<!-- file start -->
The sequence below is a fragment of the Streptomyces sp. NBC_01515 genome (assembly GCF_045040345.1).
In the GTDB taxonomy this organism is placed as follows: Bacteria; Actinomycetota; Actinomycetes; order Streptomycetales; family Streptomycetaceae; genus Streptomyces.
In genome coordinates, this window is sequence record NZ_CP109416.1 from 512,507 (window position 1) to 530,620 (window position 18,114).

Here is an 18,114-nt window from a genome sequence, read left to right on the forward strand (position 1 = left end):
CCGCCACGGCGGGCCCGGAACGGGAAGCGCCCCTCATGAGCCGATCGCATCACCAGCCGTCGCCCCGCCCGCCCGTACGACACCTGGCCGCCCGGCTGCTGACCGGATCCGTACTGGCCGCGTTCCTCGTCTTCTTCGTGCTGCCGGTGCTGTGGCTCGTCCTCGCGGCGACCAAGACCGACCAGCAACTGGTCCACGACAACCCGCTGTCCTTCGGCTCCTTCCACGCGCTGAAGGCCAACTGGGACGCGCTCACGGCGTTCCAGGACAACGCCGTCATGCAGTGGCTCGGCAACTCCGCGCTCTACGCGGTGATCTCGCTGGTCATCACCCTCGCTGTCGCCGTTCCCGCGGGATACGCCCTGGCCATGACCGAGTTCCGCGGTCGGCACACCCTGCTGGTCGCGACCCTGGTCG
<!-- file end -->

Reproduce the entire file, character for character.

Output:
The sequence below is a fragment of the Streptomyces sp. NBC_01515 genome (assembly GCF_045040345.1).
In the GTDB taxonomy this organism is placed as follows: Bacteria; Actinomycetota; Actinomycetes; order Streptomycetales; family Streptomycetaceae; genus Streptomyces.
In genome coordinates, this window is sequence record NZ_CP109416.1 from 512,507 (window position 1) to 530,620 (window position 18,114).

Here is an 18,114-nt window from a genome sequence, read left to right on the forward strand (position 1 = left end):
CCGCCACGGCGGGCCCGGAACGGGAAGCGCCCCTCATGAGCCGATCGCATCACCAGCCGTCGCCCCGCCCGCCCGTACGACACCTGGCCGCCCGGCTGCTGACCGGATCCGTACTGGCCGCGTTCCTCGTCTTCTTCGTGCTGCCGGTGCTGTGGCTCGTCCTCGCGGCGACCAAGACCGACCAGCAACTGGTCCACGACAACCCGCTGTCCTTCGGCTCCTTCCACGCGCTGAAGGCCAACTGGGACGCGCTCACGGCGTTCCAGGACAACGCCGTCATGCAGTGGCTCGGCAACTCCGCGCTCTACGCGGTGATCTCGCTGGTCATCACCCTCGCTGTCGCCGTTCCCGCGGGATACGCCCTGGCCATGACCGAGTTCCGCGGTCGGCACACCCTGCTGGTCGCGACCCTGGTCG